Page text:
I sure hope that Israel’s prime minister, Benjamin Netanyahu, understands that the standing ovation he got in Congress this year was not for his politics. That ovation was bought and paid for by the Israel lobby. The real test is what would happen if Bibi tried to speak at, let’s say, the University of Wisconsin. My guess is that many students would boycott him and many Jewish students would stay away, not because they are hostile but because they are confused.
You see, in Friedman’s eyes, the entire U.S. Congress is bought and paid for by a cabal of Jews.
Rep. Steven R. Rothman (D-N.J.) is the first elected leader to go on the record. He has released this statement:
Thomas Friedman’s defamation against the vast majority of Americans who support the Jewish State of Israel, in his New York Times opinion piece today, is scurrilous, destructive and harmful to Israel and her advocates in the US. Mr. Friedman is not only wrong, but he’s aiding and abetting a dangerous narrative about the US-Israel relationship and its American supporters.
I gave Prime Minister Netanyahu a standing ovation, not because of any nefarious lobby, but because it is in America’s vital national security interests to support the Jewish State of Israel and it is right for Congress to give a warm welcome to the leader of such a dear and essential ally. Mr. Friedman owes us all an apology.
Others are weighing in as well. Former deputy national security adviser Elliott Abrams responds by citing recent Gallup polling that shows support for Israel is at an historic high. He writes:
Of course, that support is suspect to Mr. Friedman, for Gallup also found that it is higher among Republicans than among Democrats and higher among conservatives than among liberals. But what in the world except prejudice can lead Mr. Friedman to make the ugly charge that support for Israel in Congress, need support for Mr. Netanyahu in Congress, is ‘bought and paid for by the Israel lobby?’
Abrams goes on to explain, “Members of Congress in a country that is 2 percent Jewish stand to applaud Prime Minister Netanyahu because they, like their constituents, support Israel and want America to support Israel. Many of those standing and cheering were from districts where there are no Jews or a handful of Jews, and where Evangelical churches form the strongest base of support for the Jewish state.”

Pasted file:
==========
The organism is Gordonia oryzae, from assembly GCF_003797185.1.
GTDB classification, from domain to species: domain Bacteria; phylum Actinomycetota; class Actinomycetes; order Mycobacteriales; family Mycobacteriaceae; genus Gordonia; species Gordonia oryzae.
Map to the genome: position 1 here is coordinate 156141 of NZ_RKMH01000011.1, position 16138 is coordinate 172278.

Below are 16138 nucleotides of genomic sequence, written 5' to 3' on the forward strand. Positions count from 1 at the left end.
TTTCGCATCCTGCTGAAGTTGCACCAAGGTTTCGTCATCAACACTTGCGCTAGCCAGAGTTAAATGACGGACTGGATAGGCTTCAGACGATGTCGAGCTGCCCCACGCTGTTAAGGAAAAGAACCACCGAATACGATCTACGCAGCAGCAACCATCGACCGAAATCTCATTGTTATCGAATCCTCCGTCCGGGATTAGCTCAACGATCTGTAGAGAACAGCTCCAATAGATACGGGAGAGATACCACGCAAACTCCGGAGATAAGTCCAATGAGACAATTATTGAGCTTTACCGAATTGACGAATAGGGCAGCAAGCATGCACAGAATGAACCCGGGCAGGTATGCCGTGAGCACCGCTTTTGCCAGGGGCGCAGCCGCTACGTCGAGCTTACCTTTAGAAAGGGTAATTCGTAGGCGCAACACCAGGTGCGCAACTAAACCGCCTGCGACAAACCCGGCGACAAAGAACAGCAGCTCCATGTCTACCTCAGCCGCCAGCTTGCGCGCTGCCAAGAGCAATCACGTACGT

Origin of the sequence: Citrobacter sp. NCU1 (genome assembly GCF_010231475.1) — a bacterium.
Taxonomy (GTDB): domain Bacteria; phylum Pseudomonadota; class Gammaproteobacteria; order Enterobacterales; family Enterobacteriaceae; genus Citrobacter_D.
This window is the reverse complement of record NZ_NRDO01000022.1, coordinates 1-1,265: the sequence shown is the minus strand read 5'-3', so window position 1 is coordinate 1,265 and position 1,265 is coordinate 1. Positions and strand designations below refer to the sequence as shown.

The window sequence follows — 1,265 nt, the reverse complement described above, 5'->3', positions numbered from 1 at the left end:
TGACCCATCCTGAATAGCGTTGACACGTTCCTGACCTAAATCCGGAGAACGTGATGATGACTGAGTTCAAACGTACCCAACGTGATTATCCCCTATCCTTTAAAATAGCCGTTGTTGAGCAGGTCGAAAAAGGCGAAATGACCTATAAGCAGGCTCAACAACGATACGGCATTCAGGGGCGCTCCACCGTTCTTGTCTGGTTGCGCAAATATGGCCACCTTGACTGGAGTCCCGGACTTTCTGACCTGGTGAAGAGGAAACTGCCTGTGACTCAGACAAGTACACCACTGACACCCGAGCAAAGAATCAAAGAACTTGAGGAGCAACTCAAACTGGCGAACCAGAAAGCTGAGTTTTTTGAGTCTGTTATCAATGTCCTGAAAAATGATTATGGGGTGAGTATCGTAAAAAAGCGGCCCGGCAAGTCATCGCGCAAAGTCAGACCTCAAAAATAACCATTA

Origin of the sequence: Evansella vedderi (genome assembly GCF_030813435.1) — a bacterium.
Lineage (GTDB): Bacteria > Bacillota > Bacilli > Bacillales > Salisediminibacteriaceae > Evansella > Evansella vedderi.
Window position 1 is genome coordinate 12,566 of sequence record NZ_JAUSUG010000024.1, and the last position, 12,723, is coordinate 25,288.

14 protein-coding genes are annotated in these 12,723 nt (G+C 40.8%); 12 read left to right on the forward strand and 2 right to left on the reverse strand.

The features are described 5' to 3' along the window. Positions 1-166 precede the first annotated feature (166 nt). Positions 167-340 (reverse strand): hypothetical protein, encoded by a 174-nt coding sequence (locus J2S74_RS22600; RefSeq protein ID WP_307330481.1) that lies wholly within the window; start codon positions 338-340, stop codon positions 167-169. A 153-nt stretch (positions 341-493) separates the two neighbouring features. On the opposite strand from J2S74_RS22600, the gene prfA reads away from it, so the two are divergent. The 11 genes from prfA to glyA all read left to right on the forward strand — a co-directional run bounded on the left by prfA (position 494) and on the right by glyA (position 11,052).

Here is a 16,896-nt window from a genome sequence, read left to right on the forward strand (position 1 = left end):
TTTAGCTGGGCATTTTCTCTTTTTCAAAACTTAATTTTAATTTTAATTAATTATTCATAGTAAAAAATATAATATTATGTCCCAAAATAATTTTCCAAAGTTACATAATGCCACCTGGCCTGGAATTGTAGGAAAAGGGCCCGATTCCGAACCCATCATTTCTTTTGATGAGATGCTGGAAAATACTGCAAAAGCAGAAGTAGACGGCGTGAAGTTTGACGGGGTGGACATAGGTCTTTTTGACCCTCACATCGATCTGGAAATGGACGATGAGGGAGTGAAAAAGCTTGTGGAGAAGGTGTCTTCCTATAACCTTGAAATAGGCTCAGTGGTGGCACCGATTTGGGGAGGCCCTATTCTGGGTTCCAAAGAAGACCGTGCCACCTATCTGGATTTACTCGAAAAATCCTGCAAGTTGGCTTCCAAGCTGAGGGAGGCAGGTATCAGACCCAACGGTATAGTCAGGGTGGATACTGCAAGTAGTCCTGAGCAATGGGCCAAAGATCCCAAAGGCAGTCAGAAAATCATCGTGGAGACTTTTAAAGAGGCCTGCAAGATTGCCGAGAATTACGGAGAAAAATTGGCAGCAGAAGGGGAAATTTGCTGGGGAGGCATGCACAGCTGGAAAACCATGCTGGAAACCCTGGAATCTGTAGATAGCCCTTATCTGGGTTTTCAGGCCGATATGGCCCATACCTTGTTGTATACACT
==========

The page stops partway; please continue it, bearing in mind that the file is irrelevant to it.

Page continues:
On Capitol Hill, Republicans and Democrats alike were fuming. A senior GOP adviser e-mailed me: “Bibi’s standing ovation in Congress was bought and paid for by the American taxpayers who overwhelmingly support Israel. They vote, they pay our salaries and they stand with Israel. Statements to the contrary can be chalked up to frustrated leftists who can’t understand why they stand alone.”
A Senate aide on the other side of the aisle put it this way: “Today, Tom Friedman did a cheap imitation of [Steven] Walt and [John] Mearsheimer as he charged that the ‘Israel lobby’ bought a congressional ovation for Bibi. If Friedman did actual reporting rather than opining from his anti-Israel perch at the Times, he would have learned that, in an otherwise polarized Congress, there is genuine, bipartisan support for Israel that reflects America’s heartland.”
The good news here is that, while Friedman’s views are ingested readily on the Upper East Side, he’s entirely irrelevant where it matters — everywhere else in America.